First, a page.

Amazon Route 53 Application Recovery Controller (ARC) is a set of capabilities built on top of Amazon Route 53 that helps you build applications that require very high availability levels with recovery time objectives (RTO) measured in seconds or minutes and comprises two distinct but complementary capabilities: readiness checks and routing controls. You can use these features together to give you insights into whether your applications and resources are ready for recovery and to help you manage and coordinate failover. To start using Amazon Route 53 ARC, you partition your applications into redundant failure-containment units, or replicas, called cells. The boundary of a cell is typically aligned with an AWS Region or an Availability Zone.
Route 53 Application Recovery Controller key terms
To better understand how Route 53 ARC works, it’s important to define some key terms. For a comprehensive list of Route 53 ARC components, you can review the AWS Developer Guide.
Recovery readiness components
The following are components of the readiness check feature in Route 53 ARC:
- Recovery group: A recovery group represents an application or group of applications that you want to check failover readiness for. It typically consists of two or more cells, or replicas, that mirror each other in terms of functionality.
- Cell: A cell defines your application’s replicas or independent units of failover. It groups all AWS resources that are necessary for your application to run independently within the replica. You may have multiple cells in your environments mapping your faulty domain.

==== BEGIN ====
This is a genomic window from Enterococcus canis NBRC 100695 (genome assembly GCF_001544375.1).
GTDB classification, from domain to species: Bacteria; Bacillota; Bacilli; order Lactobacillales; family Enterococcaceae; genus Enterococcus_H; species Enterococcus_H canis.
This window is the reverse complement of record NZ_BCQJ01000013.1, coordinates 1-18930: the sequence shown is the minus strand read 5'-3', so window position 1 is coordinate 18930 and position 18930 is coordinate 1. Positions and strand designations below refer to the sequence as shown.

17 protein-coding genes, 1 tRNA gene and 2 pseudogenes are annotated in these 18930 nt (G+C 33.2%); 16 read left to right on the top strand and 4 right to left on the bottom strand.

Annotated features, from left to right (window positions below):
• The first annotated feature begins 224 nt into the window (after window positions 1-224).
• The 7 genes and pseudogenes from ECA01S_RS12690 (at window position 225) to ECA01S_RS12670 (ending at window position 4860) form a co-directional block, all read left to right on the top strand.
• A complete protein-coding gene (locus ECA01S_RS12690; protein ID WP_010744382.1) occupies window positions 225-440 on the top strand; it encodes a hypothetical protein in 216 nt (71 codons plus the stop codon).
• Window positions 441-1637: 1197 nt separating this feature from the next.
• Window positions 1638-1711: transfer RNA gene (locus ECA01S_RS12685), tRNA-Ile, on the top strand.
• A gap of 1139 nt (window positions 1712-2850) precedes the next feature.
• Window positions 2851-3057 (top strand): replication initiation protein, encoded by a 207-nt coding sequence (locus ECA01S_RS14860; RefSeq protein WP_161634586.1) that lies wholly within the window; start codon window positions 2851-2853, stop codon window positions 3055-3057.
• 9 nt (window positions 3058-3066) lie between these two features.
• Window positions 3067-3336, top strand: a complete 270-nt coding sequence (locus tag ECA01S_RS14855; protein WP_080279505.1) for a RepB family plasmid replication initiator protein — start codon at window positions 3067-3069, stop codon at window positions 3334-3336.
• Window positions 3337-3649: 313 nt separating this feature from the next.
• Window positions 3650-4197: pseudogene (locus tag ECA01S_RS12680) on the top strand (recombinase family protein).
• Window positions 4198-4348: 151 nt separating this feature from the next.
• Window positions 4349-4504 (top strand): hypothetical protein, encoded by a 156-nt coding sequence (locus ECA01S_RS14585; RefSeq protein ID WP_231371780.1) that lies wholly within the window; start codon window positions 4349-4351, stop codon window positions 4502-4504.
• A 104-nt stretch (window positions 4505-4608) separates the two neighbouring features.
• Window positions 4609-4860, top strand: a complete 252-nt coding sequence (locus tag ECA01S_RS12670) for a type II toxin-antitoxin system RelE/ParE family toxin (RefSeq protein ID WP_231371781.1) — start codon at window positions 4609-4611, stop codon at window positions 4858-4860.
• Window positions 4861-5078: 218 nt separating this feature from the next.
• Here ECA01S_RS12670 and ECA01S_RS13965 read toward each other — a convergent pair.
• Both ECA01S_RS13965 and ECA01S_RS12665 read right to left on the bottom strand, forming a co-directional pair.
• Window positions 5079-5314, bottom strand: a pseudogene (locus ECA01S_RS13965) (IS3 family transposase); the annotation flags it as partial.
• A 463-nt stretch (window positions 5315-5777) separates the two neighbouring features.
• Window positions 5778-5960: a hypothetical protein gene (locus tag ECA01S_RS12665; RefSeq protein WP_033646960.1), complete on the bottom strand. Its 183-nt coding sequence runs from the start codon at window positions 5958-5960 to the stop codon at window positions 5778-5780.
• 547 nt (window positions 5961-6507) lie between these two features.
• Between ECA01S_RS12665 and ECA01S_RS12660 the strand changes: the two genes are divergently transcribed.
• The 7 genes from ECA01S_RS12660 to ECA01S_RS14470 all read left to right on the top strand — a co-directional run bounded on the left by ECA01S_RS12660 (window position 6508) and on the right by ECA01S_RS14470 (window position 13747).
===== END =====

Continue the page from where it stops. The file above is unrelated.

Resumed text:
- Readiness check: A readiness check continually audits a set of resources, including AWS resources or DNS target resources, that span multiple cells for recovery readiness. Readiness audits can include checking for capacity, configuration, AWS quotas, or routing policies, depending on the resource type.
Recovery control components
With recovery control configuration in Route 53 ARC, you can use extremely reliable routing control to enable you to recover applications by rerouting traffic, for example, across Availability Zones or Regions:
- Cluster: A cluster is a set of five redundant Regional endpoints against which you can execute API calls to update or get the state of routing controls. You can host multiple control panels and routing controls on one cluster.
- Control panel: A control panel groups together a set of related routing controls. You can associate multiple routing controls with one control panel and then create safety rules for the control panel to ensure that the traffic redirection updates that you make are safe.